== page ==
After Every Frame a Painting analyzed The Marvel Symphonic Universe (see last week's post), Dan Golding expanded on that great video arguing that film music, and films themselves, have an interesting relationship with originality.
Using Star Wars as an example, Dan rebuilds its theme using classic cinematic themes, then shows how the film itself liberally borrows from classic films, as the prime example of what Fredric Jameson called "the nostalgia film".
I have my reasons for thinking that we need new categories for such films. But let me first add some anomalies: supposing I suggested that Star Wars is also a nostalgia film. What could that mean? I presume we can agree that this is not a historical film about our own intergalactic past. Let me put it somewhat differently: one of the most important cultural experiences of the generations that grew up from the '30s to the '50s was the Saturday afternoon serial of the Buck Rogers type – alien villains, true American heroes, heroines in distress, the death ray or the doomsday box, and the cliffhanger at the end whose miraculous resolution was to be witnessed next Saturday afternoon. Star Wars reinvents this experience in the form of a pastiche: that is, there is no longer any point to a parody of such serials since they are long extinct. Star Wars, far from being a pointless satire of such now dead forms, satisfies a deep (might I even say repressed?) longing to experience them again: it is a complex object in which on some first level children and adolescents can take the adventures straight, while the adult public is able to gratify a deeper and more properly nostalgic desire to return to that older period and to live its strange old aesthetic artifacts through once again. This film is thus metonymically a historical or nostalgia film: unlike American Graffiti, it does not reinvent a picture of the past in its lived totality; rather, by reinventing the feel and shape of characteristic art objects of an older period (the serials), it seeks to reawaken a sense of the past associated with those objects. Raiders of the Lost Ark, meanwhile, occupies an intermediary position here: on some level it is about the '30s and'40s, but in reality it too conveys that period metonymically through its own characteristic adventure stories (which art no longer ours).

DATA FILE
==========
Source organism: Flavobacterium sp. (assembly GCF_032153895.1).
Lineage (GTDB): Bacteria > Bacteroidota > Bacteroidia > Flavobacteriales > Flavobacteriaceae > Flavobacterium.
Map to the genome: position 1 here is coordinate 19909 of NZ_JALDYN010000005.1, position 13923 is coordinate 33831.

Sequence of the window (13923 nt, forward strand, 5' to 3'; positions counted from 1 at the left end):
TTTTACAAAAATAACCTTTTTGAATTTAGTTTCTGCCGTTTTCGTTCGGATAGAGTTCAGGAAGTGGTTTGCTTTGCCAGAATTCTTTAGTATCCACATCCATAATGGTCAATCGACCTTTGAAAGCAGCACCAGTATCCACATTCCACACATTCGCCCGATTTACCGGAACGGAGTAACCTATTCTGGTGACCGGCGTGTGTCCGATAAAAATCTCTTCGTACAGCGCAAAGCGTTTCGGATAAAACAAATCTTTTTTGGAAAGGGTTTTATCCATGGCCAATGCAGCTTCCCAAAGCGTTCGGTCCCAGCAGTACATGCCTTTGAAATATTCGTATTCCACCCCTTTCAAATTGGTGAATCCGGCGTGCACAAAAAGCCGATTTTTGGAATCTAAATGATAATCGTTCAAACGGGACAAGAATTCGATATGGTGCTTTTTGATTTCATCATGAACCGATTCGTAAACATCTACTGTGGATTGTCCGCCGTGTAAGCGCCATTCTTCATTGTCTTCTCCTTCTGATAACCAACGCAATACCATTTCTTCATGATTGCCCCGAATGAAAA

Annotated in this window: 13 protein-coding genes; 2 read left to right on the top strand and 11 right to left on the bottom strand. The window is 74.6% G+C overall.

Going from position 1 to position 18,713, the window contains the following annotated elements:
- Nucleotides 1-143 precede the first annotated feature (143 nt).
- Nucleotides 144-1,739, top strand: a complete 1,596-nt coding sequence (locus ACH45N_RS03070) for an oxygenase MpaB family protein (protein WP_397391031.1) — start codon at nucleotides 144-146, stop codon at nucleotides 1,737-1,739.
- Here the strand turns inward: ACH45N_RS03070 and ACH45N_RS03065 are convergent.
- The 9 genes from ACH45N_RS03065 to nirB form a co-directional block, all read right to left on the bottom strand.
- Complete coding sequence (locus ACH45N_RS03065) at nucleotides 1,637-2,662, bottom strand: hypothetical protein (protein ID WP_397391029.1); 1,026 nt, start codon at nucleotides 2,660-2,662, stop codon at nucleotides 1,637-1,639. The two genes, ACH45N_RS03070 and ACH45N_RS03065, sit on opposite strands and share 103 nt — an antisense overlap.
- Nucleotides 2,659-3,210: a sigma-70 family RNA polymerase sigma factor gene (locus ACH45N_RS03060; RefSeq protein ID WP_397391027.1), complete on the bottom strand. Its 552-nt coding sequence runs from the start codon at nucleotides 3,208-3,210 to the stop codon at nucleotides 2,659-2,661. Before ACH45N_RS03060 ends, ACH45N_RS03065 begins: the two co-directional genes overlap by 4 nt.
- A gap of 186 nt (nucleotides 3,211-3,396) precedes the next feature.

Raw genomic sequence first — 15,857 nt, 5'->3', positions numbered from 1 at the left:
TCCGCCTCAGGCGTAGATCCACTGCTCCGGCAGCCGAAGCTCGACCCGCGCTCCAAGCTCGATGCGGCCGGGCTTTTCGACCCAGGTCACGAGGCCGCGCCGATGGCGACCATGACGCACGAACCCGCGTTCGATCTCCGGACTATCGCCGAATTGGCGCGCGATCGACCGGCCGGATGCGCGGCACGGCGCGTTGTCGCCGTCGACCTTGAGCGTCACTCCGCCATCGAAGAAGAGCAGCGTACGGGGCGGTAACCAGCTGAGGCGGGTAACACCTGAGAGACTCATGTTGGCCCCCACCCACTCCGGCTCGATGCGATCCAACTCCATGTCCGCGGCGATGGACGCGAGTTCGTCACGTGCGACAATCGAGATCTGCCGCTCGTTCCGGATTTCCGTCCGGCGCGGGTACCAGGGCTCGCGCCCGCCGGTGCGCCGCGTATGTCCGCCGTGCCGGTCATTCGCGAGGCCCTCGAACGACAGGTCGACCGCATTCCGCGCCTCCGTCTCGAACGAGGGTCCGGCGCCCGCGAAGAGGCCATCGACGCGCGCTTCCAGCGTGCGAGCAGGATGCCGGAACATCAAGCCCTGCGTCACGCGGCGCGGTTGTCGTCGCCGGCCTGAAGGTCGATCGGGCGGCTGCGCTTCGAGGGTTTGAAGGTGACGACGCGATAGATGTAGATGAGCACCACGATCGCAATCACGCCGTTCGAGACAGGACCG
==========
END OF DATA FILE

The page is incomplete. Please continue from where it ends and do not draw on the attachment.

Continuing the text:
In other words, this music is often not original because that's not what (most of) the audience wants.